Case No. 2:15-cv-00047-APG-NJK.


United States District Court, D. Nevada.

Editors Note
Applicable Law: 28 U.S.C. § 1441
Cause: 28 U.S.C. § 1441 Petition for Removal - Personal Injury
Nature of Suit: 360 P.I.: Other
Source: PACER

Attorney(s) appearing for the Case

Rosalind Searcy, Plaintiff, represented by James J. Ream , Law Offices of James J Ream.

Esurance Insurance Company, Defendant, represented by Daniel Aquino , McCormick Barstow, LLP & Gordon M. Park , McCormick, Barstow, Sheppard, Wayte & Carruth.


(ECF No. 96)

ANDREW P. GORDON, District Judge.

The parties' proposed Joint Pretrial Order (ECF No. 96) does not comply with Local Rule 16-4. For example, Local Rule 16-4(b)(8) requires the parties to list "all exhibits that will be offered in evidence by the parties at the trial. The lists or schedules must describe the exhibits sufficiently for ready identification. . . ." In the proposed pretrial order, the plaintiff lists several thousands of pages of documents, usually in large blocks of pages that do not identify the specific document that will be offered. See, e.g., ECF No. 96 at 18:21 (listing over 3300 pages as "DEFT'S 1ST SUPPLEMENT TO INITIAL DISCLOSURES BATES ESUR001-ESUR3317"). Not only does this fail to "describe the exhibits sufficiently for ready identification," it is difficult to believe that the plaintiff intends to offer at trial all 3300 pages, in addition to the many thousands of other pages the plaintiff lists in the pretrial order. This problem infects nearly the entirety of the plaintiff's exhibit list. The defendant's exhibit list is similarly defective (see, e.g., Id. at 24:25 (listing 691 pages as "Deposition Notebook from Bryce Buckwalter, Esq. (BUCKWALTER-01009-01700)")), albeit not to the same magnitude. Such vague, broad, block designations also make it impossible for the other party to properly object to the proposed exhibits as required by the local rule.

Similarly, both parties list several deposition transcripts they intend to "lodge," without "designating the portions of the deposition to be offered" as required by Local Rule 16-4(b)(10). Again, this makes it impossible for the other party to properly object as required by Local Rule 16-4(b)(11). Parties cannot "reserve the right to object to all or part of the depositions at trial," as they attempt to do here.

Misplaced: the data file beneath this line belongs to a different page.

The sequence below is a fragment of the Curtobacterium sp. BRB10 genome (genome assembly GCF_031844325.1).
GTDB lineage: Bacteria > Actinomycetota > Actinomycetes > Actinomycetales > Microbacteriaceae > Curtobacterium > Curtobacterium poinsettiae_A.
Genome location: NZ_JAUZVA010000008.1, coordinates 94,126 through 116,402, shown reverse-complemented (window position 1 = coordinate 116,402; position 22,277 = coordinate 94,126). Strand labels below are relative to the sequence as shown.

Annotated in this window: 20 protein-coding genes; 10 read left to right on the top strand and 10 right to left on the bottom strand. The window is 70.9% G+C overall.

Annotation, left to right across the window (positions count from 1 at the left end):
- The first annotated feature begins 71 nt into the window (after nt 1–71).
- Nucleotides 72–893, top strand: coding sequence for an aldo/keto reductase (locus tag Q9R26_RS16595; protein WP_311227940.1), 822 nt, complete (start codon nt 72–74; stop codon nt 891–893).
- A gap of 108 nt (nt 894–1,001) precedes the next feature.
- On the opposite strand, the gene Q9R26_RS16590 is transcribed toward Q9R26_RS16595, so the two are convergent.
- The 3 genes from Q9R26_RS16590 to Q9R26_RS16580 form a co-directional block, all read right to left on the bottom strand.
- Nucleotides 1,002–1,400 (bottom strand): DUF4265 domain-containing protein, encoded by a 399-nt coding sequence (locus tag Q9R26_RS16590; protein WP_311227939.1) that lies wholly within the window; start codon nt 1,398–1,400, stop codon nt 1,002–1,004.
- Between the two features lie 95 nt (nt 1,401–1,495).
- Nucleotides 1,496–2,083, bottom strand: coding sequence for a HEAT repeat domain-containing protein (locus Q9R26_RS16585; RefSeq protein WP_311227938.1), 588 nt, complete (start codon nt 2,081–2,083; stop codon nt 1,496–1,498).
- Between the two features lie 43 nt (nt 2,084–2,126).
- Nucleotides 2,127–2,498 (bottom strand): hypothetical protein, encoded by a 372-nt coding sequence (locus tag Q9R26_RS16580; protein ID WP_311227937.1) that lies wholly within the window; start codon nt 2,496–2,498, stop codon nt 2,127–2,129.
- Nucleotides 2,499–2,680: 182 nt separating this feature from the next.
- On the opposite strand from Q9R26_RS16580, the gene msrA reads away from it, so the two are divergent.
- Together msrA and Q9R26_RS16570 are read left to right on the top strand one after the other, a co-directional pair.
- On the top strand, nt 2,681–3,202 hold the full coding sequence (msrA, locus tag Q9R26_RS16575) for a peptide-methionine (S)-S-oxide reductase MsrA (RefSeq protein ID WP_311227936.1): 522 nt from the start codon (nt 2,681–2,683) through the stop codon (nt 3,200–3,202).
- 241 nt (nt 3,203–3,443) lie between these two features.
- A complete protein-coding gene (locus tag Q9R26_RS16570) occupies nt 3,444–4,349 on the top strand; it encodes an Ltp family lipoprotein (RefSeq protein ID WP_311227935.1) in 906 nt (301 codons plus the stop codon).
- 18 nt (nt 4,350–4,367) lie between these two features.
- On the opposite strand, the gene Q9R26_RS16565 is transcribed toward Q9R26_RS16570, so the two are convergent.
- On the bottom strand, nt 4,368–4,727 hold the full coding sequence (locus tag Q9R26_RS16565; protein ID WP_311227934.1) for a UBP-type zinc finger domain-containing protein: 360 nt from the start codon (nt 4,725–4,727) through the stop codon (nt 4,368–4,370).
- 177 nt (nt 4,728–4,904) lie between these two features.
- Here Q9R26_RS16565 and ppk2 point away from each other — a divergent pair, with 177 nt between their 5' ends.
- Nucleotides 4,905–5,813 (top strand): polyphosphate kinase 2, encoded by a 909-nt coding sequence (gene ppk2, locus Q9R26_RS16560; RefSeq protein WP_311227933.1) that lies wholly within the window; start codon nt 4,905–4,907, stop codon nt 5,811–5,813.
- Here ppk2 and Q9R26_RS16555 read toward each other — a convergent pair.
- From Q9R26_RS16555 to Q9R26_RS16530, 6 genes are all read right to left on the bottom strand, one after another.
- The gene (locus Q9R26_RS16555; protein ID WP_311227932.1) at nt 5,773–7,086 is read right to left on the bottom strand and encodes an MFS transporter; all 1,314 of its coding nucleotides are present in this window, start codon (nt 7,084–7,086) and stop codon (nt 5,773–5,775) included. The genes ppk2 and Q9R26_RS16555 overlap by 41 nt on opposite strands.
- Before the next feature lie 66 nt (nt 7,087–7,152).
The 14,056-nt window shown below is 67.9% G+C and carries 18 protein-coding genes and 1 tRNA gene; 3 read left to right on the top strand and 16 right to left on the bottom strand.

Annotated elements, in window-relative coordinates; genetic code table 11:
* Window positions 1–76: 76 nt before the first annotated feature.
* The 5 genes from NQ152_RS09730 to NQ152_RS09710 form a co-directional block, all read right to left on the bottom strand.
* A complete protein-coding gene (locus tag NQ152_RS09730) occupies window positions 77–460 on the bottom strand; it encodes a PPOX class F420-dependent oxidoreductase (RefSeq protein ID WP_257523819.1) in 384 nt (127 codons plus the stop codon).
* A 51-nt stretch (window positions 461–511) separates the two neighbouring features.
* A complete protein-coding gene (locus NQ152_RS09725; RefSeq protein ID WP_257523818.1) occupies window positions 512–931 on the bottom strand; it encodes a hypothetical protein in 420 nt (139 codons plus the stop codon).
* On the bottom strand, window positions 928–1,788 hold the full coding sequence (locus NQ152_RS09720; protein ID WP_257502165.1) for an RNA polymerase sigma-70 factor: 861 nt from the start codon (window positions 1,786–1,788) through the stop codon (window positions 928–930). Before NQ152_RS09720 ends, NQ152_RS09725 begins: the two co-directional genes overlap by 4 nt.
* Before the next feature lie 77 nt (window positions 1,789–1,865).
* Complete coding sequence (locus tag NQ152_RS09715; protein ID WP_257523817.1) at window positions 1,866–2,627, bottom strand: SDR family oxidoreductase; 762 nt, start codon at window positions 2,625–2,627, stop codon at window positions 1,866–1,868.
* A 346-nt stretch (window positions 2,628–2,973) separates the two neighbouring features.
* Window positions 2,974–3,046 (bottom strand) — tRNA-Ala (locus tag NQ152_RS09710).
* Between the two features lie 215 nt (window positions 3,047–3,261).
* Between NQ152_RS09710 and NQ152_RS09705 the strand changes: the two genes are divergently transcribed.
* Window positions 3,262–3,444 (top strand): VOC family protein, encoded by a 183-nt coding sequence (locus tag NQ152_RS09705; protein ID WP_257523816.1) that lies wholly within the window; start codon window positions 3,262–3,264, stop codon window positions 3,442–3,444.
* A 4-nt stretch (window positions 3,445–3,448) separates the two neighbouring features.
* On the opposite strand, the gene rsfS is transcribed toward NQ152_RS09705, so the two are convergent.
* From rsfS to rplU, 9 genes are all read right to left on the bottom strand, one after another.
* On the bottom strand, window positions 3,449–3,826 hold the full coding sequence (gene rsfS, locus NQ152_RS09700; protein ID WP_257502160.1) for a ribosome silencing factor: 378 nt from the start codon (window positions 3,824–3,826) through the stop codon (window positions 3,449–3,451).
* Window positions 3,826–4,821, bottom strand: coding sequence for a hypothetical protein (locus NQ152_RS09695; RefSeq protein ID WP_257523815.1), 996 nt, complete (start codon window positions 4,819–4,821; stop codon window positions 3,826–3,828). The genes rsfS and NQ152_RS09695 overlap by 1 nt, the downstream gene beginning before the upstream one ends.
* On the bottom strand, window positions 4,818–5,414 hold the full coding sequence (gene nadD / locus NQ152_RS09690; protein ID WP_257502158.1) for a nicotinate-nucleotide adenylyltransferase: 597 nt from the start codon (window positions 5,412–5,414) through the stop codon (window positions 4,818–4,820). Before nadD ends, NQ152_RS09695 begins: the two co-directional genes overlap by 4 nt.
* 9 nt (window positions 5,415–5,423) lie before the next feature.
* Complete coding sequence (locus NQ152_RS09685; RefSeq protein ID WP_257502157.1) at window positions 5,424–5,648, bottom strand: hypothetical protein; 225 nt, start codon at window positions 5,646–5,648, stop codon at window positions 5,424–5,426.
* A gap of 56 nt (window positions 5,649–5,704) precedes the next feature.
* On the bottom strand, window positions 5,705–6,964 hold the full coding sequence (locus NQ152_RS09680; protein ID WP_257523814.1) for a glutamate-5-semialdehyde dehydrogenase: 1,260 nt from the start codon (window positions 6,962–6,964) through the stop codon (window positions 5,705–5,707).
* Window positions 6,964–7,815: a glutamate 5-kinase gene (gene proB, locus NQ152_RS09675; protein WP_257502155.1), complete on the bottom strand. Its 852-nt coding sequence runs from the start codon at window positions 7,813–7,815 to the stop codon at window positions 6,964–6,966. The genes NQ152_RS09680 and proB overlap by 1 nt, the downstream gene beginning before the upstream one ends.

It appears the parties' respective counsel simply listed all possible documents and witnesses in the pretrial order, with the intent to later go back and decide what to use at trial. But Local Rules 16-3 and 16-4 require parties to do more. Those rules are designed to streamline trial preparation and presentation, and to foster settlement. The parties are to actually think about their trial strategy and decide how they intend to present their case before they "personally discuss settlement and prepare and file a proposed joint pretrial order." LR 16-3(b). The proposed pretrial order in this case suggests that the parties have not done that.

IT IS ORDERED that the parties' Joint Pretrial Order (ECF No. 96) is REJECTED. The parties shall thoroughly think about their respective cases and trial strategies and confer as discussed above. After that, the parties shall submit a proposed joint pretrial order that complies with Local Rules 16-3 and 16-4 by June 23, 2017.


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